why i resigned from the political instability task force

The below is a guest post from Colin J. Beck, Associate Professor of Sociology at Pomona College.

Since 2012, I have been a member of the Political Instability Task Force. The PITF is a US government funded research project that brings academics together with intelligence analysts to provide advice on how to anticipate episodes of political conflict and violence of various forms. I am no longer able to continue this work, and am disappointed that I am the only scholar of the two dozen affiliated with the project that appears to feel this way. Below is my explanation as to why I resigned from the PITF on January 20, 2017.

In 1933, Ernst Thälmann rallied the Communist Party of Germany with the slogan, “After Hitler, our turn!” As it would turn out for Germany and Thälmann himself—executed in 1944 at Buchenwald—this was a failed prediction. Its naivety lay in the belief that Hitler would certainly stumble and be only a temporary obstacle for the KPD. Such beliefs, foolish we can now say, contributed to the normalization of that which should never have been normalized. After Hitler, there would be no more turns.

It is with regret that I resign from the Political Instability Task Force. As Adam Gopnik has it, “The best way to be sure that 2017 is not 1934 is to act as though it were” (The New Yorker, January 13, 2017).

I cannot participate in normalization, even as minimally as I have. Since November 7th, we have watched a literal parade of acquiescence from both the political right and political left. We are told that our institutions are strong, that ossified policy-making processes will slow radicalism, that partisans, billionaires, spies, and mad dogs will provide a necessary check on undemocratic instincts. Normalization proceeds apace, and the republic is its victim, 140 characters at a time.

From academics we hear constant doubt that this is fascism. We are told by historians and social scientists that this is not Weimar, that this is not black shirts or brown shirts. Expecting fascism eight decades later to look exactly the same as 1933 is a failure of comparative-historical imagination. History repeats itself, the first time as tragedy, the second time as farce.

I make one final forecast as I leave the PITF: in 2017, the greatest source of political instability in the world will be the administration of the US Federal Government. This forecast, like all of the others to which I have contributed, is given here indirectly and is functionally useless. But a degree of separation from the conspiracy theorists that twist social science to their own purpose is no comfort. Academic courtiers to power are still courtiers. Like Robert Michels—a champion of Mussolini—the infamy of our names should outlast our citation counts.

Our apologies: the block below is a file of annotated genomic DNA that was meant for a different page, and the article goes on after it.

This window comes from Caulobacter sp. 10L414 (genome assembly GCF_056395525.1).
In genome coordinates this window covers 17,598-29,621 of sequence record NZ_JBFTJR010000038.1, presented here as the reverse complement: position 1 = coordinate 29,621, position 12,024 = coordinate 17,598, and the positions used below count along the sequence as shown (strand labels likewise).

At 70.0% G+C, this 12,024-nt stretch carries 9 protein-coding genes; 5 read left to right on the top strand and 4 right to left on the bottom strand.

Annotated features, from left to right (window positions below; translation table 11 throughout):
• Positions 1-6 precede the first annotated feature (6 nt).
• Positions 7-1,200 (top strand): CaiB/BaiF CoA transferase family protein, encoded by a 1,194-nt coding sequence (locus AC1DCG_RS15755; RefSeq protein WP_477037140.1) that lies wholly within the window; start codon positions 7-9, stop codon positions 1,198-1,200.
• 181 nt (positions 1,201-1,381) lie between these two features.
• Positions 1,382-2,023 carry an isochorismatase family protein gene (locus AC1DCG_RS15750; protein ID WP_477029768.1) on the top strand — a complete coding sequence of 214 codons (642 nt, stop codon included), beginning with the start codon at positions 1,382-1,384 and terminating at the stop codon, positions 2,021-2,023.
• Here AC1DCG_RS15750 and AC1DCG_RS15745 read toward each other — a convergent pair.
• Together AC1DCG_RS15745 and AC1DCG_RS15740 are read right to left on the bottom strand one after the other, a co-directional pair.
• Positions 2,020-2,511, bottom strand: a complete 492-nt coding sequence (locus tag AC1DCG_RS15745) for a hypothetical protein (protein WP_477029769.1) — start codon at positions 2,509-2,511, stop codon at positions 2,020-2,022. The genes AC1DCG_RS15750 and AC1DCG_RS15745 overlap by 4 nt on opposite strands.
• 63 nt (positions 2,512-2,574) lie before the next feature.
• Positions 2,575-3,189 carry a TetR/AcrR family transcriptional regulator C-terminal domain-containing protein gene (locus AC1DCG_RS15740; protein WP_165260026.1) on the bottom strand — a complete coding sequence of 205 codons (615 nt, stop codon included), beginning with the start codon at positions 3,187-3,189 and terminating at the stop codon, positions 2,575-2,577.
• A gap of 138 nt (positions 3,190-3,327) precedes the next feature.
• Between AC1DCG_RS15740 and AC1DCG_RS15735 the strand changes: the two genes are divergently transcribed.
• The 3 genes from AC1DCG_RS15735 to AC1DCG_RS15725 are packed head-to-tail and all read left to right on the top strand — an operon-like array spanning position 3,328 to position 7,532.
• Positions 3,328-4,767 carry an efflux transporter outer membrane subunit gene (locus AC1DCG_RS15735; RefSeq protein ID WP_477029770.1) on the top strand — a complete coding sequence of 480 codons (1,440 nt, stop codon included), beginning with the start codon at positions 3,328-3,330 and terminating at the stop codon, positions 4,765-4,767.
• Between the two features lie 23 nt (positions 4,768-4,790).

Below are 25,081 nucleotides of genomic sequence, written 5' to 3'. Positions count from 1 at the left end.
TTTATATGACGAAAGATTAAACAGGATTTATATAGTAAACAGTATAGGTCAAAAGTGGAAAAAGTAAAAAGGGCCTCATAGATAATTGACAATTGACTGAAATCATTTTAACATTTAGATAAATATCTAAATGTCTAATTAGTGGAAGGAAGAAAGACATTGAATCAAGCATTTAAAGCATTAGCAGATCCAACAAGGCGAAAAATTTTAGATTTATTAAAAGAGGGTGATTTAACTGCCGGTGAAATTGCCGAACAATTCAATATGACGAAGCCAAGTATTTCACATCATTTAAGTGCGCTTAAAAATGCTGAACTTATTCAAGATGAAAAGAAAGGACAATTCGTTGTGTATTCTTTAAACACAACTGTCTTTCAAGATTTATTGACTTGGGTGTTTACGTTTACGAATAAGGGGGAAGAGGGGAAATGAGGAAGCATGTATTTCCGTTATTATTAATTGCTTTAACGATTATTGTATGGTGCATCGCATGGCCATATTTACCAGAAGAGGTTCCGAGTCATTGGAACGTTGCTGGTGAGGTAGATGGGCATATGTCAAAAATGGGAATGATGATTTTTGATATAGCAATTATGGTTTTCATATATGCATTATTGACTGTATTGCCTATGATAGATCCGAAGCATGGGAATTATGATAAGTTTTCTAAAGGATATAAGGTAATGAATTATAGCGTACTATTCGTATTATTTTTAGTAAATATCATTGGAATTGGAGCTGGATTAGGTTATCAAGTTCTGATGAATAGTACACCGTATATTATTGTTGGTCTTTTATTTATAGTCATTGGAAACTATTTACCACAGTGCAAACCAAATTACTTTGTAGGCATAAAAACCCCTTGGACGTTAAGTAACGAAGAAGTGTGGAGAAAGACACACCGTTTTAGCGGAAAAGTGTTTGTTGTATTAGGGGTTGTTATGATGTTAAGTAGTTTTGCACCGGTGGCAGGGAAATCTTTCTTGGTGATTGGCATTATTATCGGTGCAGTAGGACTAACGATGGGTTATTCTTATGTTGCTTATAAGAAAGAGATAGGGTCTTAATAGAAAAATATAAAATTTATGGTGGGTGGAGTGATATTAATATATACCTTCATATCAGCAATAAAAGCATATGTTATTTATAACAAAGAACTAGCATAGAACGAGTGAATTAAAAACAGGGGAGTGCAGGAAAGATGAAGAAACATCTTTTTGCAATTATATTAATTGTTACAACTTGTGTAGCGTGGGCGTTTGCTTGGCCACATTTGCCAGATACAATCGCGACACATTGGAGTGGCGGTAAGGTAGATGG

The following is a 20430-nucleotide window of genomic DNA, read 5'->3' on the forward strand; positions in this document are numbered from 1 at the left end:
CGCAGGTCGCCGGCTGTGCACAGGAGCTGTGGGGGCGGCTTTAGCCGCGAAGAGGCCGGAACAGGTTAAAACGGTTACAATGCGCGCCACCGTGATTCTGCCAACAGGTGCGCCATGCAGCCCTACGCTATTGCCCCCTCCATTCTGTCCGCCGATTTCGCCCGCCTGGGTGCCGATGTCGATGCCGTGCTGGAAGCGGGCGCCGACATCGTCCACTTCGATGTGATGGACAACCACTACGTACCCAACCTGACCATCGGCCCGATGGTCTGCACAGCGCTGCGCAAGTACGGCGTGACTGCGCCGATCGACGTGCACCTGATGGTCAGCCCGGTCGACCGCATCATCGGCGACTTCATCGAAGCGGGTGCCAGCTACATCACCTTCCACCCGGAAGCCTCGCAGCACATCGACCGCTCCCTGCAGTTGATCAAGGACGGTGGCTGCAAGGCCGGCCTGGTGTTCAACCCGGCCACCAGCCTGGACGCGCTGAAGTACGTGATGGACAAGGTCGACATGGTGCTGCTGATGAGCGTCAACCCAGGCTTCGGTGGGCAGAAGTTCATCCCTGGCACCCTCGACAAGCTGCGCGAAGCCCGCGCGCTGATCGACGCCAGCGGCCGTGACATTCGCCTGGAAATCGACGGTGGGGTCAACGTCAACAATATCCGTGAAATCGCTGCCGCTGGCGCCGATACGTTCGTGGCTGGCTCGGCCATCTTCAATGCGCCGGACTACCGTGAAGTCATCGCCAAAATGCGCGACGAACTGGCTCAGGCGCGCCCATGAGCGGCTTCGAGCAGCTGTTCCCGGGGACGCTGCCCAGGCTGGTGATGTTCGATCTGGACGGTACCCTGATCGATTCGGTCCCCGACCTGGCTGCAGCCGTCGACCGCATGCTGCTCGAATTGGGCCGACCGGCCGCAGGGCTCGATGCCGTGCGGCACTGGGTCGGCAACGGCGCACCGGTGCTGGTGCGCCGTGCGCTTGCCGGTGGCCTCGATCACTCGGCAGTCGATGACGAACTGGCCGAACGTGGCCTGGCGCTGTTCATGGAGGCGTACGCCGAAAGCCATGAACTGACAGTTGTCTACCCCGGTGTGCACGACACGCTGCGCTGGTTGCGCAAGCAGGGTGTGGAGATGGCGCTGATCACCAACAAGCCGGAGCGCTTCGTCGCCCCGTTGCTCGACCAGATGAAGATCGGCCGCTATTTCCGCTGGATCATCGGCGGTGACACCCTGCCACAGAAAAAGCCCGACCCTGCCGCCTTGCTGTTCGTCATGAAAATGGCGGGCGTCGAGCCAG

The next few years will challenge us all. And in ways that we cannot yet imagine. Anyone involved with the organs of power will have to decide what lines they cannot cross, what affronts are too many. For me, I have been affronted too many times. I have seen too many lines crossed. Even before the coronation.

And so, it is with regret that I resign from the Political Instability Task Force. And it is with greater regret that I see that no one else has. Two dozen academics fly to Washington, DC next week, not even knowing the shame that they bring on us all.

After Hitler, our turn, indeed.

Author: andrewperrin

University of North Carolina, Chapel Hill

4 thoughts on “why i resigned from the political instability task force”

  1. When Obama was elected, many normally reasonable people on the right expressed opinions, in all seriousness, that he might be the antichrist. The literal, from Revelation, antichrist. Really.

    To me, those people sounded off their rocker.

    I was vindicated in my opinion because Obama did not, in fact, turn out to be the antichrist.

    No offense, but you sound just as off your rocker to me as they did.

    Liked by 1 person

  2. This is profoundly stupid, Colin. Had you included any details of your work, any difficult or potentially embarrassing personal revelation, or even a cursory definition of fascism and why we’re headed there, you might’ve gotten this published at a magazine. Instead you’ve got here a poorly written, vainglorious cry-in for your friends in the academy. This performance – and it is that and only that in the mode of Kimye, not Goffman – is exactly why Trump supporters hate you. And they have every reason to.

    Like

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